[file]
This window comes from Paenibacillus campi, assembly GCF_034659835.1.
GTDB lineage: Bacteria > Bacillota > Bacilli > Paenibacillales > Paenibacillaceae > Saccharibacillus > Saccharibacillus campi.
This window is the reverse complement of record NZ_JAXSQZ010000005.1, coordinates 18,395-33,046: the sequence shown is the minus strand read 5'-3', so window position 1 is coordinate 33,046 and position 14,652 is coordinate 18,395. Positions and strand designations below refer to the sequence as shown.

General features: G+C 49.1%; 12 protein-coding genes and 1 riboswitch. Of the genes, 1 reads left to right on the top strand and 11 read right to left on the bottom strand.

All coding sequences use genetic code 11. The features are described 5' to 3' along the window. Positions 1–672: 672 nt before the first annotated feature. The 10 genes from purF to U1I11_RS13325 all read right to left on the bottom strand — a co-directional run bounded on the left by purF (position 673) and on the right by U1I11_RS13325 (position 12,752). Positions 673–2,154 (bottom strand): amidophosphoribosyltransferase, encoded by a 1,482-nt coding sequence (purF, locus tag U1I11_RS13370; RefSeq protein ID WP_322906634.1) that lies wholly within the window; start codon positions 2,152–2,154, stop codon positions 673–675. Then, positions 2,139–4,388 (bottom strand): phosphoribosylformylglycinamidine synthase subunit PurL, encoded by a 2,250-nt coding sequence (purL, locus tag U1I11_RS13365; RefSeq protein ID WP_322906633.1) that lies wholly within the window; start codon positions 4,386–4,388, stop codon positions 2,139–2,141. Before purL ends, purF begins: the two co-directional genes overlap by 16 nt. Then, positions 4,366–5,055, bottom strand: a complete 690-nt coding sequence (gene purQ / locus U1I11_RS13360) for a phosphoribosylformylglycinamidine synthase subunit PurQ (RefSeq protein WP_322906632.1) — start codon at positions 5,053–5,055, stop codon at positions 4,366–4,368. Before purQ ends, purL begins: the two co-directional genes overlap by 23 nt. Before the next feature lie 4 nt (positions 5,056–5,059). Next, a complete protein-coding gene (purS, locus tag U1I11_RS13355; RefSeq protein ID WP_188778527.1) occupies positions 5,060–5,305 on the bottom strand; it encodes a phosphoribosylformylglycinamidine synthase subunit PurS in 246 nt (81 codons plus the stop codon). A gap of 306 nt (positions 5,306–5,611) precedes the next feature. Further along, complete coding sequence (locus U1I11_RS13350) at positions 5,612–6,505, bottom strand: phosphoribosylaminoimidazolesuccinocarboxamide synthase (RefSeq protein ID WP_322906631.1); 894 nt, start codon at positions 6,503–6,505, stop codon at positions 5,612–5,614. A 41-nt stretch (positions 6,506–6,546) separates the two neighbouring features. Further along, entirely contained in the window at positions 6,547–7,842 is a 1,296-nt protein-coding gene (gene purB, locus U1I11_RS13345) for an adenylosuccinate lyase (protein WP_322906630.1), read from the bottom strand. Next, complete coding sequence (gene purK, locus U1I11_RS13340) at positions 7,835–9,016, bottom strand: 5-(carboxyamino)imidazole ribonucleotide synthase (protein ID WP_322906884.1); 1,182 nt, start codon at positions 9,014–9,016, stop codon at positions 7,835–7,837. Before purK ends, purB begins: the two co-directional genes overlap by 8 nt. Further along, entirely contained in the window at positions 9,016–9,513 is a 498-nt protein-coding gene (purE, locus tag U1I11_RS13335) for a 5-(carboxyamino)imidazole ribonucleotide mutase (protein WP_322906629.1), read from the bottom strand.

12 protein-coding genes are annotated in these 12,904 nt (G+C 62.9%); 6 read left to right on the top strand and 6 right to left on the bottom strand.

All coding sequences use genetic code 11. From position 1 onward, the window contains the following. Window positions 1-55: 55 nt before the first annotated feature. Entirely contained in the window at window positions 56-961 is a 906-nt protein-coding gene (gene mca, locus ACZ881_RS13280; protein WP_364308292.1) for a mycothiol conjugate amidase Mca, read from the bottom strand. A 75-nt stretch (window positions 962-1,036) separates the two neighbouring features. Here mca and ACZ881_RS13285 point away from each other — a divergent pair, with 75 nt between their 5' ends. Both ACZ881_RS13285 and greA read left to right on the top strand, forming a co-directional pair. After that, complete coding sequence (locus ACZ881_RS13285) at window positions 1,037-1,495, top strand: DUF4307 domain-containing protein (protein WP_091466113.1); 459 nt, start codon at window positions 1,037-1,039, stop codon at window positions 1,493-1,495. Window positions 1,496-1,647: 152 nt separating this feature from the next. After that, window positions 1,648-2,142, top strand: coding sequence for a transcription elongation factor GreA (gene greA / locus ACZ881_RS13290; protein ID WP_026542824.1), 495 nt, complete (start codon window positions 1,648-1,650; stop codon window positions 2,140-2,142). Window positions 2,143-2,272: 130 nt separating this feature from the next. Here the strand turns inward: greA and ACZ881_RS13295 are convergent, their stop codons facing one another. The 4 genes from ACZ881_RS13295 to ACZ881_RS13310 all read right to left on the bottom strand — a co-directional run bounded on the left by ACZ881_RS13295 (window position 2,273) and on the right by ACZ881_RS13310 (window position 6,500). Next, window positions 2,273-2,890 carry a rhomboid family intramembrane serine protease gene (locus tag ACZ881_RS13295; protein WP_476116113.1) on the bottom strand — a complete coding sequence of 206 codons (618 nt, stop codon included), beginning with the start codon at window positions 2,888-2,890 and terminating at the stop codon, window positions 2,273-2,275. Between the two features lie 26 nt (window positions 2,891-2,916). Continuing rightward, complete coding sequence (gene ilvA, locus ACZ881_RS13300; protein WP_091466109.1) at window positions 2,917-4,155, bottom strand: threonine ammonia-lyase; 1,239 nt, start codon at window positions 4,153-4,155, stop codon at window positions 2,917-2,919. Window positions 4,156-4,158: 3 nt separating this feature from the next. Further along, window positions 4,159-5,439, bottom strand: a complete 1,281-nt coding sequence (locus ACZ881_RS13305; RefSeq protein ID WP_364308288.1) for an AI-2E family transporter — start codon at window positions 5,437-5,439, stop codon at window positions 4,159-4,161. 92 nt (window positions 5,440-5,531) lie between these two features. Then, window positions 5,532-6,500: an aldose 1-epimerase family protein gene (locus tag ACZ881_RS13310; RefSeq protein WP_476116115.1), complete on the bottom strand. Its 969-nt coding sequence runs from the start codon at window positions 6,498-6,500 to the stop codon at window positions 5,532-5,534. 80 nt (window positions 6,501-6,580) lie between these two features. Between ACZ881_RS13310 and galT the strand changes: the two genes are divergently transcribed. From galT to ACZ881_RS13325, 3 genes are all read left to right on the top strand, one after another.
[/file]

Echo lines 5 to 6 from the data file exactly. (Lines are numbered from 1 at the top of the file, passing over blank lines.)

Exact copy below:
All coding sequences use genetic code 11. The features are described 5' to 3' along the window. Positions 1–672: 672 nt before the first annotated feature. The 10 genes from purF to U1I11_RS13325 all read right to left on the bottom strand — a co-directional run bounded on the left by purF (position 673) and on the right by U1I11_RS13325 (position 12,752). Positions 673–2,154 (bottom strand): amidophosphoribosyltransferase, encoded by a 1,482-nt coding sequence (purF, locus tag U1I11_RS13370; RefSeq protein ID WP_322906634.1) that lies wholly within the window; start codon positions 2,152–2,154, stop codon positions 673–675. Then, positions 2,139–4,388 (bottom strand): phosphoribosylformylglycinamidine synthase subunit PurL, encoded by a 2,250-nt coding sequence (purL, locus tag U1I11_RS13365; RefSeq protein ID WP_322906633.1) that lies wholly within the window; start codon positions 4,386–4,388, stop codon positions 2,139–2,141. Before purL ends, purF begins: the two co-directional genes overlap by 16 nt. Then, positions 4,366–5,055, bottom strand: a complete 690-nt coding sequence (gene purQ / locus U1I11_RS13360) for a phosphoribosylformylglycinamidine synthase subunit PurQ (RefSeq protein WP_322906632.1) — start codon at positions 5,053–5,055, stop codon at positions 4,366–4,368. Before purQ ends, purL begins: the two co-directional genes overlap by 23 nt. Before the next feature lie 4 nt (positions 5,056–5,059). Next, a complete protein-coding gene (purS, locus tag U1I11_RS13355; RefSeq protein ID WP_188778527.1) occupies positions 5,060–5,305 on the bottom strand; it encodes a phosphoribosylformylglycinamidine synthase subunit PurS in 246 nt (81 codons plus the stop codon). A gap of 306 nt (positions 5,306–5,611) precedes the next feature. Further along, complete coding sequence (locus U1I11_RS13350) at positions 5,612–6,505, bottom strand: phosphoribosylaminoimidazolesuccinocarboxamide synthase (RefSeq protein ID WP_322906631.1); 894 nt, start codon at positions 6,503–6,505, stop codon at positions 5,612–5,614. A 41-nt stretch (positions 6,506–6,546) separates the two neighbouring features. Further along, entirely contained in the window at positions 6,547–7,842 is a 1,296-nt protein-coding gene (gene purB, locus U1I11_RS13345) for an adenylosuccinate lyase (protein WP_322906630.1), read from the bottom strand. Next, complete coding sequence (gene purK, locus U1I11_RS13340) at positions 7,835–9,016, bottom strand: 5-(carboxyamino)imidazole ribonucleotide synthase (protein ID WP_322906884.1); 1,182 nt, start codon at positions 9,014–9,016, stop codon at positions 7,835–7,837. Before purK ends, purB begins: the two co-directional genes overlap by 8 nt. Further along, entirely contained in the window at positions 9,016–9,513 is a 498-nt protein-coding gene (purE, locus tag U1I11_RS13335) for a 5-(carboxyamino)imidazole ribonucleotide mutase (protein WP_322906629.1), read from the bottom strand.

12 protein-coding genes are annotated in these 12,904 nt (G+C 62.9%); 6 read left to right on the top strand and 6 right to left on the bottom strand.